Monday, October 20, 2014

After Product Tanker Heist a Report on the Cost of Piracy to Merchant Shipping in Asia

A Good Quarter Doesn't Mask a Bad Year as Attacks Overall Increase
Shipping News Feature

ASIA – The Regional Cooperation Agreement on Combating Piracy and Armed Robbery against Ships in Asia (ReCAAP) has released a report detailing a surprising but significant change in the trend of pirate incidents in Asian waters for the nine month period from January to September 2014. ReCAAP found that in the third quarter of 2014, there was a 33% drop in the number of incidents of piracy and armed robbery against merchant shipping as compared to Q2. Unfortunately that’s where the good news ends, with a total of 129 attacks reported for the year so far (both attempted and successful) pirate attacks in the region are at their highest level since before ReCAAP’s formation.

The first six months of 2014 saw an increase in the number of incidents compared to the same period of last year, a surge from 61 reported during the first half of 2013, to 90 in 2014. However, after July 2014, there has been a reduction in the number of incidents within the three-month period from July to September. A total of 39 incidents were reported during Q3 2014 compared to 58 incidents during Q2 2014, marking a 33% decrease.

Compared to the same periods in 2010 to 2013, there has been an upward trend in the number of incidents reported during 2014. The bulk of the incidents reported during 2014, up to September, were petty thefts, and while the incidents classified as less significant and moderately significant, have remained fairly consistent compared to the same period in 2011-2013, of concern were the ‘very significant’ classed events involving the siphoning of ship fuel/oil. These notably declined in August and September 2014, a trend ReCAAP associates with the ongoing collaborative efforts by the maritime enforcement authorities and the shipping industry, but the organisation still urges the authorities and all stakeholders not to be complacent, ensuring all parties carry out their risk assessments, conduct internal checks and enforce vigilance at sea.

While there has been a decrease in incidents reported at some ports and anchorages in Indonesia; ships anchored off north-east of Pulau Bintan in the South China Sea have been boarded more frequently. Of less significance and petty theft in nature, opportunistic robbers also boarded ships while underway in the eastbound lane of the Traffic Separation Scheme (TSS) in the Straits of Malacca and Singapore.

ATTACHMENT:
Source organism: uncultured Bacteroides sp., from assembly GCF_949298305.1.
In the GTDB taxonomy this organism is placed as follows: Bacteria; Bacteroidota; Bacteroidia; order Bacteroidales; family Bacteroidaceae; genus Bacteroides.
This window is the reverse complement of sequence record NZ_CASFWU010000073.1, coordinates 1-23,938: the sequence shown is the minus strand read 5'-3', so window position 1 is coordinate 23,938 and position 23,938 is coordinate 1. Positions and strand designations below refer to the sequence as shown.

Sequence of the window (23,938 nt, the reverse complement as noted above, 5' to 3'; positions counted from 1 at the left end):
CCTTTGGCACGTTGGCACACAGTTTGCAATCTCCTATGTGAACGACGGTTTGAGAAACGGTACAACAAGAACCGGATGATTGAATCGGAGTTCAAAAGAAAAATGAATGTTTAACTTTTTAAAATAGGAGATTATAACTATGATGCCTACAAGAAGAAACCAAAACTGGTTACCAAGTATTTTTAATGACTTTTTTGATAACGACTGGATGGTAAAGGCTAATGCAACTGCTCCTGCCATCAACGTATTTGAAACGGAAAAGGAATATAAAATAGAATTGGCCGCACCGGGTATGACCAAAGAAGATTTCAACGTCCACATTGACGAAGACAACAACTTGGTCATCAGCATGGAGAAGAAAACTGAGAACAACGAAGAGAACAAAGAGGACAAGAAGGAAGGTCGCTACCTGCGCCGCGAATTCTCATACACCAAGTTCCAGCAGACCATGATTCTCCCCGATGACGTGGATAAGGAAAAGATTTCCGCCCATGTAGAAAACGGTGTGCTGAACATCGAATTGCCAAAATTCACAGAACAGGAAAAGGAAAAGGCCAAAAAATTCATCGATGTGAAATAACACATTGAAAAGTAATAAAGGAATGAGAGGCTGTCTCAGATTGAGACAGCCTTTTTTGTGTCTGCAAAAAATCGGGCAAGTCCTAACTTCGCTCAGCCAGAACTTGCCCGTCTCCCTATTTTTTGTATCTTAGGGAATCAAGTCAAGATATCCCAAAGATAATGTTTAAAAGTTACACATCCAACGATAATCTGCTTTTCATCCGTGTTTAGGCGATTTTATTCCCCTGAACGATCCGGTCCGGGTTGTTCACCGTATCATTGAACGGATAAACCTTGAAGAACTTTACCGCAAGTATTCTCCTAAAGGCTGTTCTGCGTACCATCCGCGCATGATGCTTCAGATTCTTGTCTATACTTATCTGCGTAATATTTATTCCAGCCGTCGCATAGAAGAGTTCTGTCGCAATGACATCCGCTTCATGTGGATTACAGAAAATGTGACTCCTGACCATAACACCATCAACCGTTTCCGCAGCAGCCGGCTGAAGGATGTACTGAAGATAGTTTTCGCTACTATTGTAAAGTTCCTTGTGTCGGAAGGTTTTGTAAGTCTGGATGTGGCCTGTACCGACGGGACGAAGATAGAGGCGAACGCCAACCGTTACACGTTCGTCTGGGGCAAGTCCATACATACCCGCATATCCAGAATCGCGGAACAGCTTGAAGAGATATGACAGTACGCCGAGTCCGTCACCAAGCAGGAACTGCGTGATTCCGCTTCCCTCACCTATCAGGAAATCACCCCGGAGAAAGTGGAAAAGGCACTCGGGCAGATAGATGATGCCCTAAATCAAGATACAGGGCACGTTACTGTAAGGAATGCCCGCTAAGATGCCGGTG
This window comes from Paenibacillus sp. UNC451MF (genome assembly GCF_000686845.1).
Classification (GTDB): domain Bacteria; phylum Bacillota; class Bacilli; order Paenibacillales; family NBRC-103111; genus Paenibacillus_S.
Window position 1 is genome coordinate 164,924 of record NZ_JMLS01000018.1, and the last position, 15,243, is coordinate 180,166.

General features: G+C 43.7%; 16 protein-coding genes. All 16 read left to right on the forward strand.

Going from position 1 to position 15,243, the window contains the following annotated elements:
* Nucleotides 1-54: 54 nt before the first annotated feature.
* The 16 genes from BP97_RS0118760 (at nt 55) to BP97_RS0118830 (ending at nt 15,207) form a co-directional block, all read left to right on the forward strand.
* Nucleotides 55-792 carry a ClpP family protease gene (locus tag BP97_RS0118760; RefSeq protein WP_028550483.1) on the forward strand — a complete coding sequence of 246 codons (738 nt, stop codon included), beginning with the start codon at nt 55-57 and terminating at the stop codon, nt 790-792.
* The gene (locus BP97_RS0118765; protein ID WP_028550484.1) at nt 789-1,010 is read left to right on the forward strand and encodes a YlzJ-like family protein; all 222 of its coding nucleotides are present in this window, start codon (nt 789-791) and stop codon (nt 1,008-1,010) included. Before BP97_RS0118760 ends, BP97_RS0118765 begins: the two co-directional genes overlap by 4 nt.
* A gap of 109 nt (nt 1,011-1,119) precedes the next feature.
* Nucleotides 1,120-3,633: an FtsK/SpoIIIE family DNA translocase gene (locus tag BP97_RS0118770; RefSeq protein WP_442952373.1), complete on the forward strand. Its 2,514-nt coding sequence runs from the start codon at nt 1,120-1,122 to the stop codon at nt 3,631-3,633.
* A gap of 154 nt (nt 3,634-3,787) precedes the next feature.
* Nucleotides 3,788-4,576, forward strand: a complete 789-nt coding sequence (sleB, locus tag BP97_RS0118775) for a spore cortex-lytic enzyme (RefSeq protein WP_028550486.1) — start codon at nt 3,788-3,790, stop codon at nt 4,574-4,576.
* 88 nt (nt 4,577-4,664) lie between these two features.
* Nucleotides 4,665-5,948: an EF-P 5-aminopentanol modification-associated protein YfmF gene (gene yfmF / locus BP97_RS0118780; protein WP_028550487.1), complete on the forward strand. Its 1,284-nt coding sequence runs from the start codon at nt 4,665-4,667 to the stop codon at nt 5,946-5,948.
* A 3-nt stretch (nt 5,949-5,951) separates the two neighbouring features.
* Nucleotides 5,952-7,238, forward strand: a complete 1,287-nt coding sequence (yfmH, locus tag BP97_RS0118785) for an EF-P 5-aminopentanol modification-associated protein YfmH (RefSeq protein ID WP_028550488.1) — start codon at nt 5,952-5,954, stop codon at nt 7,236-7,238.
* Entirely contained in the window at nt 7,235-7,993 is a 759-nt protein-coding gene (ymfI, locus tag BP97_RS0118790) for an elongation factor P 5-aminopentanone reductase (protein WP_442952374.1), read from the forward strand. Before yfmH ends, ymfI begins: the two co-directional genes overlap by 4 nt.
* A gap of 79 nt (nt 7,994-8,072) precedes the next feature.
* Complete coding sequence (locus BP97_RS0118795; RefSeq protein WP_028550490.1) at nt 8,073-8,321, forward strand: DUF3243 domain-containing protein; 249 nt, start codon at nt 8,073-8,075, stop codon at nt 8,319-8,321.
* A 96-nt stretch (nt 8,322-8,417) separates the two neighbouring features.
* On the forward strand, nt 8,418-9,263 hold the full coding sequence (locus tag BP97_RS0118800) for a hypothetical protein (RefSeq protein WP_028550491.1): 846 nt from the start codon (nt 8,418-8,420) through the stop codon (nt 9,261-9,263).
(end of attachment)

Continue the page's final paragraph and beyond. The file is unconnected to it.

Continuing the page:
ReCAAP, a regional government-to-government agreement to promote and enhance cooperation against piracy and armed robbery in Asia launched in 2007. It urges the littoral States to step up surveillance, maintain a continuous naval presence and conduct more regular jointly coordinated patrols in the strait whilst advising ship masters to exercise extra vigilance when traversing areas susceptible to pirate attacks and to report all incidents immediately to the authorities of the coastal States.

The twenty contracting parties to ReCAAP are Australia, Bangladesh, Brunei Darussalam, Cambodia, China, Denmark, India, Japan, South Korea, Laos, Myanmar, Netherlands, Norway, Philippines, Singapore, Sri Lanka, Thailand, the UK, the US, and Vietnam.

Already October has seen the capture and release of an oil product tanker, which was held by pirates for six days when transiting the waters between Singapore and Vietnam. Having left Singapore laden with 5,200 tonnes of gas oil, the Sunrise 689 soon disappeared and lost contact with her owner. Nearly a week later, she re-emerged with approximately 2,000 tonnes less of her cargo and her communication systems and black box destroyed to avoid detection, but with all 18 members of her crew relatively unscathed though without any personal belongings as they had also been stolen by the pirates, a pattern only too familiar to the regions victims.

The hijacking of the Vietnamese tanker was typical of the more serious type of assault in Asian waters and saw her seized on October 2 and held for almost an entire week whilst her cargo was stolen. The ship was seized by men armed with guns and knives operating from a fast skiff and two fishing boats shortly after she left the Horizon Terminal in Singapore. The crew were badly treated, particularly at first when some tried to resist the assault with one man sustaining a broken toe and damaged knee and another an ankle injury. After they were subdued the crew received food only once a day until their release on October 9.

Photo: Investigators search the tanker upon her release from captivity.